GAO Calls for More PBGC Reporting Transparancy

April 26, 2006 ( - While there is little disagreement that the nation's continuing fiscal problems with traditional private sector defined benefit pension plans has taken a toll on the nation's private pension insurer, it may be tough to know how much of a toll it takes.

A new Government Accountability Office (GAO) report released Wednesday said that the uncertainty is because pension experts, analysts, and industry association representatives have concerns about the transparency of the Pension Benefit Guaranty Corporation’s (PBGC) reports of financial effects of terminated pension plans on the agency’s deficit (See PBGC Answers Questions on Reported Deficit ).

GAO auditors also picked up public concerns that the agency was not more forthcoming about the methodology it employs to determine the interest rate its uses to calculate its liabilities. “Specifically, these parties told us the fact that PBCG does not widely disclose the interest rate methodology contributes to ambiguity about PBGC’s assumptions and means that these parties are unable to fully assess PBGC’s financial condition,” GAO researchers wrote .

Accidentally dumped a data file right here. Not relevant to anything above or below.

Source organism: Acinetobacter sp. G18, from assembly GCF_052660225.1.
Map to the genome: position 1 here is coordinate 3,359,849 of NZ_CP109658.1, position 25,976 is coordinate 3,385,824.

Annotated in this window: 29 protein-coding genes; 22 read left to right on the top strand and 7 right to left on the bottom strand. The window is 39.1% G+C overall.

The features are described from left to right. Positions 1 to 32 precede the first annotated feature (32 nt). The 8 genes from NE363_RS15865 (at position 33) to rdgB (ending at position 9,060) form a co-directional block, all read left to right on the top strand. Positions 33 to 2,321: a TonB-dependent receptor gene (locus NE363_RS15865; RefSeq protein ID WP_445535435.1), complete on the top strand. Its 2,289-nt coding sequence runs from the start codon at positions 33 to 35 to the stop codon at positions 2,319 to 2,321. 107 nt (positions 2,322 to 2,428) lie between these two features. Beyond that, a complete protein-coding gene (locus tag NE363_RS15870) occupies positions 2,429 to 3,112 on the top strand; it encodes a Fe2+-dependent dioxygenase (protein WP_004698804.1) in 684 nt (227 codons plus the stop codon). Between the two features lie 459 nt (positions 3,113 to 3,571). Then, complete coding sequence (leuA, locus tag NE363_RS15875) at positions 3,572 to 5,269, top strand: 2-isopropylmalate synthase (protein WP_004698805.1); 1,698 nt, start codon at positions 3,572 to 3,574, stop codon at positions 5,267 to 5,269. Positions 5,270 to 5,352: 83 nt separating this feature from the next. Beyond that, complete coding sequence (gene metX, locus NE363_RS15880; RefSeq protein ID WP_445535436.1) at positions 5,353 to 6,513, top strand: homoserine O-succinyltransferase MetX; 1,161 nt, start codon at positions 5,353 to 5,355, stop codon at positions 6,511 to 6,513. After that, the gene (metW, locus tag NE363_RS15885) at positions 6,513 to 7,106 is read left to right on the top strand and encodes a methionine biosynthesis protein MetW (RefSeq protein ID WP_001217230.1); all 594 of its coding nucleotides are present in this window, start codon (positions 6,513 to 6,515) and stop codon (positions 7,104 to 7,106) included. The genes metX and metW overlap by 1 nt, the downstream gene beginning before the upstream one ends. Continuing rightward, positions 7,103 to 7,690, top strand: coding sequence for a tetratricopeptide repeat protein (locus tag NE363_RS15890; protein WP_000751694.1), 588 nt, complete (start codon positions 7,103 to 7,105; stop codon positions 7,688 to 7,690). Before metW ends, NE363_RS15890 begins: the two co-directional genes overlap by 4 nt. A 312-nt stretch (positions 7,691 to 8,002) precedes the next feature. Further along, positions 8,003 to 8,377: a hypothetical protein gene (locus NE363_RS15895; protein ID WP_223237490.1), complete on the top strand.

The GAO acknowledged that the PBGC has improved the transparency of the information it discloses about its financial condition, but pension experts, financial analysts, and others believe that additional improvements are still needed. For example, the GAO acknowledged, the PBGC has recently taken steps to include more information about its methodology for determining probable pension insurance claims in its annual reports and make more detailed information on its financial condition available on its Web site.

Part of the problem, the auditors asserted, is that the PBGC and public companies have different practices for disclosing details about liability settlements – including probable losses – that arise from the differences between PBGC’s responsibilities and disclosure policies and the Security and Exchange Commission’s (SEC) requirements for public companies.

When reporting information on liability settlements, public companies are required to follow the standards set forth by SEC requirements, while PBGC, which is not subject to SEC requirements, follows its own set of policies and procedures. GAO found that PBGC’s disclosure practices regarding probable losses are more comparable to those of the Federal Deposit Insurance Corporation (FDIC).

To improve the transparency of the information PBGC discloses about its financial condition, GAO recommends that the agency disclose in its press releases whether a newly terminated plan was already included in the PBGC’s published deficit, and make its interest rate methodology more widely available to the public.

The report is here .